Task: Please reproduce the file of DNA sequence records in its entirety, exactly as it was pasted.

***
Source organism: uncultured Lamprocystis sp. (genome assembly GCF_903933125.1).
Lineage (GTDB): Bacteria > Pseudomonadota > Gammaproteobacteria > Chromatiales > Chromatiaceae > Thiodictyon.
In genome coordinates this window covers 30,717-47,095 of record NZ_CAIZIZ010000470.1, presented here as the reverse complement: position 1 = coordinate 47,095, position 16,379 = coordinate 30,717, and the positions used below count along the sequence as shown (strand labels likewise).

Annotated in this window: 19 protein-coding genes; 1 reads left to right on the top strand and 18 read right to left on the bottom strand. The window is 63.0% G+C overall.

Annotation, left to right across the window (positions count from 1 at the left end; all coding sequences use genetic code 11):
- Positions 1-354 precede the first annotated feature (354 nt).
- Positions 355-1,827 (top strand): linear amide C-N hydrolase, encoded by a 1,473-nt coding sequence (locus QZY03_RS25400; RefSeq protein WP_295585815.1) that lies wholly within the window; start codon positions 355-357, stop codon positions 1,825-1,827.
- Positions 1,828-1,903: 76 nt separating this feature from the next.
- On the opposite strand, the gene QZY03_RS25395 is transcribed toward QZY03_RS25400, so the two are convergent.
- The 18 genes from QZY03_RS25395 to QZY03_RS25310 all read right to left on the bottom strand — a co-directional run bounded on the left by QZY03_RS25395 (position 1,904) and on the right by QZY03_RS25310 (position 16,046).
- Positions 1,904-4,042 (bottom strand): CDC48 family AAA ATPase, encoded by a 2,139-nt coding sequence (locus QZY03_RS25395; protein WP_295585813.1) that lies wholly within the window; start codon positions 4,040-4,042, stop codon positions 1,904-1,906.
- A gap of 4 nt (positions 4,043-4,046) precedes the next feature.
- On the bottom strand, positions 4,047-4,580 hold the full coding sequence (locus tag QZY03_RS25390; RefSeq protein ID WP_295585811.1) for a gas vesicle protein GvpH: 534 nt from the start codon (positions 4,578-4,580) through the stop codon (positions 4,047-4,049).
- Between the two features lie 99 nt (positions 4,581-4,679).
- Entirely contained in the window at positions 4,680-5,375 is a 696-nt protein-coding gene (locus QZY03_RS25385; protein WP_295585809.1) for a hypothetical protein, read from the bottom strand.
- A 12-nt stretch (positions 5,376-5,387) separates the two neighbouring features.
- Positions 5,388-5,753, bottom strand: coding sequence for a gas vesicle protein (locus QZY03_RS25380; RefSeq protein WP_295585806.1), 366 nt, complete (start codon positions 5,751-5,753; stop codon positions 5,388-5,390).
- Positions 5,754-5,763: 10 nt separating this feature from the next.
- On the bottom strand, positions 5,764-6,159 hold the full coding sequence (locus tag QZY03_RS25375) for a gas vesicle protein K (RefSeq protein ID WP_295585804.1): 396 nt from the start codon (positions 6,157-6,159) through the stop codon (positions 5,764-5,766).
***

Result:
Source organism: uncultured Lamprocystis sp. (genome assembly GCF_903933125.1).
Lineage (GTDB): Bacteria > Pseudomonadota > Gammaproteobacteria > Chromatiales > Chromatiaceae > Thiodictyon.
In genome coordinates this window covers 30,717-47,095 of record NZ_CAIZIZ010000470.1, presented here as the reverse complement: position 1 = coordinate 47,095, position 16,379 = coordinate 30,717, and the positions used below count along the sequence as shown (strand labels likewise).

Annotated in this window: 19 protein-coding genes; 1 reads left to right on the top strand and 18 read right to left on the bottom strand. The window is 63.0% G+C overall.

Annotation, left to right across the window (positions count from 1 at the left end; all coding sequences use genetic code 11):
- Positions 1-354 precede the first annotated feature (354 nt).
- Positions 355-1,827 (top strand): linear amide C-N hydrolase, encoded by a 1,473-nt coding sequence (locus QZY03_RS25400; RefSeq protein WP_295585815.1) that lies wholly within the window; start codon positions 355-357, stop codon positions 1,825-1,827.
- Positions 1,828-1,903: 76 nt separating this feature from the next.
- On the opposite strand, the gene QZY03_RS25395 is transcribed toward QZY03_RS25400, so the two are convergent.
- The 18 genes from QZY03_RS25395 to QZY03_RS25310 all read right to left on the bottom strand — a co-directional run bounded on the left by QZY03_RS25395 (position 1,904) and on the right by QZY03_RS25310 (position 16,046).
- Positions 1,904-4,042 (bottom strand): CDC48 family AAA ATPase, encoded by a 2,139-nt coding sequence (locus QZY03_RS25395; protein WP_295585813.1) that lies wholly within the window; start codon positions 4,040-4,042, stop codon positions 1,904-1,906.
- A gap of 4 nt (positions 4,043-4,046) precedes the next feature.
- On the bottom strand, positions 4,047-4,580 hold the full coding sequence (locus tag QZY03_RS25390; RefSeq protein ID WP_295585811.1) for a gas vesicle protein GvpH: 534 nt from the start codon (positions 4,578-4,580) through the stop codon (positions 4,047-4,049).
- Between the two features lie 99 nt (positions 4,581-4,679).
- Entirely contained in the window at positions 4,680-5,375 is a 696-nt protein-coding gene (locus QZY03_RS25385; protein WP_295585809.1) for a hypothetical protein, read from the bottom strand.
- A 12-nt stretch (positions 5,376-5,387) separates the two neighbouring features.
- Positions 5,388-5,753, bottom strand: coding sequence for a gas vesicle protein (locus QZY03_RS25380; RefSeq protein WP_295585806.1), 366 nt, complete (start codon positions 5,751-5,753; stop codon positions 5,388-5,390).
- Positions 5,754-5,763: 10 nt separating this feature from the next.
- On the bottom strand, positions 5,764-6,159 hold the full coding sequence (locus tag QZY03_RS25375) for a gas vesicle protein K (RefSeq protein ID WP_295585804.1): 396 nt from the start codon (positions 6,157-6,159) through the stop codon (positions 5,764-5,766).